Gaelic-speaking children should be instructed in Gaelic because it is their natural language. Suppose we vary the terms, and say ‘the more you prove that English is the language of the scholar the less you need to teach it as in itself an object of study.’ … [H]e would be a poor dialectician who would suffer himself to be put on either the one horn or the other of Lord Balfour’s dilemma. …
Did Lord Balfour never hear of Ossian’s poems, of ‘Caraid nan Gaidheal,’ of John Campbell of Islay’s West Highland tales, or of M’Kenzie’s ‘Beauties of Gaelic Poetry’?
MacDonald ended the letter by returning to his childhood in Benbecula:
I attended school in one of the islands of the Outer Hebrides, in which people read [English] fluently indeed, but what they did read might have been Greek for all they understood of it. Had they been taught to read their own language, and this made the medium of instruction, I am sure it would have been otherwise, and they would have profited immeasurably more than they did by their education. And instead of objecting to Gaelic being spoken in school or playground the conditions under which the children were taught were a source of constant complaint on the part of their parents. Highlanders value and even love the Saxon tongue. But that is no reason why they should neglect a language having associations, historical and mental, of so close a nature for them, or suffer it to sink into decay and become extinct. Let all interested persevere in their demands, and none can deny them. [Glasgow Herald, 11 March 1897]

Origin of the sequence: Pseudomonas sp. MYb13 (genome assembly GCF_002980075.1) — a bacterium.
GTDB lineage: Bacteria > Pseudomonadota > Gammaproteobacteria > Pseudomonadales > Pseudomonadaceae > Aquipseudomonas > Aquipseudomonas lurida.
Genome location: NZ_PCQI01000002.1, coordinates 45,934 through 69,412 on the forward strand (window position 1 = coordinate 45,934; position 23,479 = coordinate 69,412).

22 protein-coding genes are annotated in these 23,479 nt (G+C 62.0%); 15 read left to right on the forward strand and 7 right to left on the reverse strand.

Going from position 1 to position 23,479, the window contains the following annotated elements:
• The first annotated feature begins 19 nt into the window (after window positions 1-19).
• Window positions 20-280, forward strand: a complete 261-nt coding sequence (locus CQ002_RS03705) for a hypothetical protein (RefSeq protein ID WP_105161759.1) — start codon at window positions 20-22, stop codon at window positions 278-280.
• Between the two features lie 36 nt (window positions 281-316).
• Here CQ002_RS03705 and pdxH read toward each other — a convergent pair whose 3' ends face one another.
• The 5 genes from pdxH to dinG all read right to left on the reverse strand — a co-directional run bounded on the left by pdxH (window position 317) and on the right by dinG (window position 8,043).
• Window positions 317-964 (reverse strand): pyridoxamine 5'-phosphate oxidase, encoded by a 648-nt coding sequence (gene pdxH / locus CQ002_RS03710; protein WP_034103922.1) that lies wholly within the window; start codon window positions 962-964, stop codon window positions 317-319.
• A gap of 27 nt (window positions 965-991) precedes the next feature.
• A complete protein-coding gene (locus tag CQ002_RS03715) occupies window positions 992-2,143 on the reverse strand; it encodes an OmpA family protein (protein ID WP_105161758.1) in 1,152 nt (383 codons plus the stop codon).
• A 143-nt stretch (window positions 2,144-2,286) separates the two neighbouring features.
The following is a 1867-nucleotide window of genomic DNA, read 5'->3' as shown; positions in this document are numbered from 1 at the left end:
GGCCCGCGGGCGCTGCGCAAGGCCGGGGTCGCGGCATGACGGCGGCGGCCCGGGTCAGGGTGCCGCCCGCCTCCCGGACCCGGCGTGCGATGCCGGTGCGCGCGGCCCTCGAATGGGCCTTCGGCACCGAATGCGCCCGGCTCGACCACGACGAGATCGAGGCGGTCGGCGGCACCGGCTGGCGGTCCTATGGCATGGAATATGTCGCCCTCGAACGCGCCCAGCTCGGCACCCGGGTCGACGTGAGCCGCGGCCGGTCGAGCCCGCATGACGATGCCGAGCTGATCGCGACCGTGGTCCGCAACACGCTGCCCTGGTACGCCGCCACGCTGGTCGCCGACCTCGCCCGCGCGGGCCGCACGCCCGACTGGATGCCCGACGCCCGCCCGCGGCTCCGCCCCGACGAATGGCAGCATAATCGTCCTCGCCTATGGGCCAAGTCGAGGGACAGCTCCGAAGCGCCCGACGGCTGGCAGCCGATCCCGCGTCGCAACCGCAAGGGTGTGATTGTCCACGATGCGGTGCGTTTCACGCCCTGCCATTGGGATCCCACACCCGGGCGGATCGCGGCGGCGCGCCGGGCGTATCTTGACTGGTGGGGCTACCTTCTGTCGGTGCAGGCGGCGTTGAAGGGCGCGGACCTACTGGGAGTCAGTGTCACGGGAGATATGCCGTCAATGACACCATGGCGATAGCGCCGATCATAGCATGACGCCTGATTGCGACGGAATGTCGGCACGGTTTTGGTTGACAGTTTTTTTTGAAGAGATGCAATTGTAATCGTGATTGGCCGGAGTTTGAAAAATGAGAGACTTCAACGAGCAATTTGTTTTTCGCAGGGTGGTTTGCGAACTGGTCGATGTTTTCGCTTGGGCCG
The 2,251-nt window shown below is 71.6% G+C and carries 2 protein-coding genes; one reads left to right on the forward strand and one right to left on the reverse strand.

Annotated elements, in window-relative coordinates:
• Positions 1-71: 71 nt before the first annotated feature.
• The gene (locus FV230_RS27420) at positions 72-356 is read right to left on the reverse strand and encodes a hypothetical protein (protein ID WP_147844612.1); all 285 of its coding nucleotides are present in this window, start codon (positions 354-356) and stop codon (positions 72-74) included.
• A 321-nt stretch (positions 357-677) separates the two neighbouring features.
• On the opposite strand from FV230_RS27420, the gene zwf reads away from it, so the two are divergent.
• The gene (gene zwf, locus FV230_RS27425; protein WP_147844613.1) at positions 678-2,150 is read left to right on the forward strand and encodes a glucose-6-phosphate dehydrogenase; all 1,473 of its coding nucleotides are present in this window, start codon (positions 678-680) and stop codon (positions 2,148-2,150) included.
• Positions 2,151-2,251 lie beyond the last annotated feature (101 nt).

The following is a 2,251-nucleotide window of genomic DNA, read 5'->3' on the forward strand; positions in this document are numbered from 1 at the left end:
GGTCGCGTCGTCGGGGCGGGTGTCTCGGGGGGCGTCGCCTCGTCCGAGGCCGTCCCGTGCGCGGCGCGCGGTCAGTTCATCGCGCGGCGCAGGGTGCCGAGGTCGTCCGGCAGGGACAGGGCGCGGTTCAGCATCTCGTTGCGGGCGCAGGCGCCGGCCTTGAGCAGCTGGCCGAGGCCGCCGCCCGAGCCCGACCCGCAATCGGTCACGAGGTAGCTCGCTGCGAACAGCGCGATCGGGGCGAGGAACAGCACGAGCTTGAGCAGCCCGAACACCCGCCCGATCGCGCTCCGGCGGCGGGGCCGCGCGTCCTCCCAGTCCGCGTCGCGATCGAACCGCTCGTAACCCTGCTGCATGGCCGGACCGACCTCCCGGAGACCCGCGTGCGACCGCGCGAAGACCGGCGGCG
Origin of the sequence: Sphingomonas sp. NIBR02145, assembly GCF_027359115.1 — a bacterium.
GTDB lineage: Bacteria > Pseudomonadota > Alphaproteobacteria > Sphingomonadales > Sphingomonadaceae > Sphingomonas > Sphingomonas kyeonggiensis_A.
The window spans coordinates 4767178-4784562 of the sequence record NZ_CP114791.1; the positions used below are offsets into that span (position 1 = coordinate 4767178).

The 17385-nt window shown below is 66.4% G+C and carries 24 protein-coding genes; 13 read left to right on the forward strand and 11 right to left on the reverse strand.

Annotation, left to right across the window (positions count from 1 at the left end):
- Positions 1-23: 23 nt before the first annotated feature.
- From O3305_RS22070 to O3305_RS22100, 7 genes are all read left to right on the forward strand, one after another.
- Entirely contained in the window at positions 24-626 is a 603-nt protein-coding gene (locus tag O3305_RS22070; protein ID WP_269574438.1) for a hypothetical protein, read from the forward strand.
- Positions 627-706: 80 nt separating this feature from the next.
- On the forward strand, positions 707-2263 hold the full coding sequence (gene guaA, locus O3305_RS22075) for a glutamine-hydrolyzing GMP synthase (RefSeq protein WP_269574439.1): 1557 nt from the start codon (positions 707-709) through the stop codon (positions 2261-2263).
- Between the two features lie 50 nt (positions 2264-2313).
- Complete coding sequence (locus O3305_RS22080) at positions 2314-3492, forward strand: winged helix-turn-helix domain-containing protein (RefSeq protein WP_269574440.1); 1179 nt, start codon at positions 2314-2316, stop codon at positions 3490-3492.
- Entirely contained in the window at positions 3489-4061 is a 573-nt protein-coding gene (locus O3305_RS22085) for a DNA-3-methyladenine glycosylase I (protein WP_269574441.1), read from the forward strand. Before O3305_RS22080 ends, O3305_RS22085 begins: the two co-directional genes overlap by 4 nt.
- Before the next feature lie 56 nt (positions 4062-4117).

After over 45 years in the pulpit, the Rev. Donald John MacDonald of Killean and Kilchenzie left his charge on 1 March 1926. He died at Muasdale on Saturday 27 December 1930.
Celtic Monthly, 3 (1897), 130.
Glasgow Herald, 8 and 11 March 1897.
Rev. Donald John MacDonald, The Annals of the Church and Parish of Killean (Campbeltown, 1892).
_____. ‘Jottings – Legendary, Antiquarian, and Topographical – from West Kintyre’, TGSI xx (1894–6), 54–65.
_____. ‘West Kintyre Field Names’, TGSI, xxvii (1908–11), 31–40.
Scotsman, 31 January 1891, 9.
Where the Rev. Donald John MacDonald preached for over 45 years: Killean Church at Cleit, Kintyre. Image copyright J M Briscoe, licensed for reuse under Creative Commons.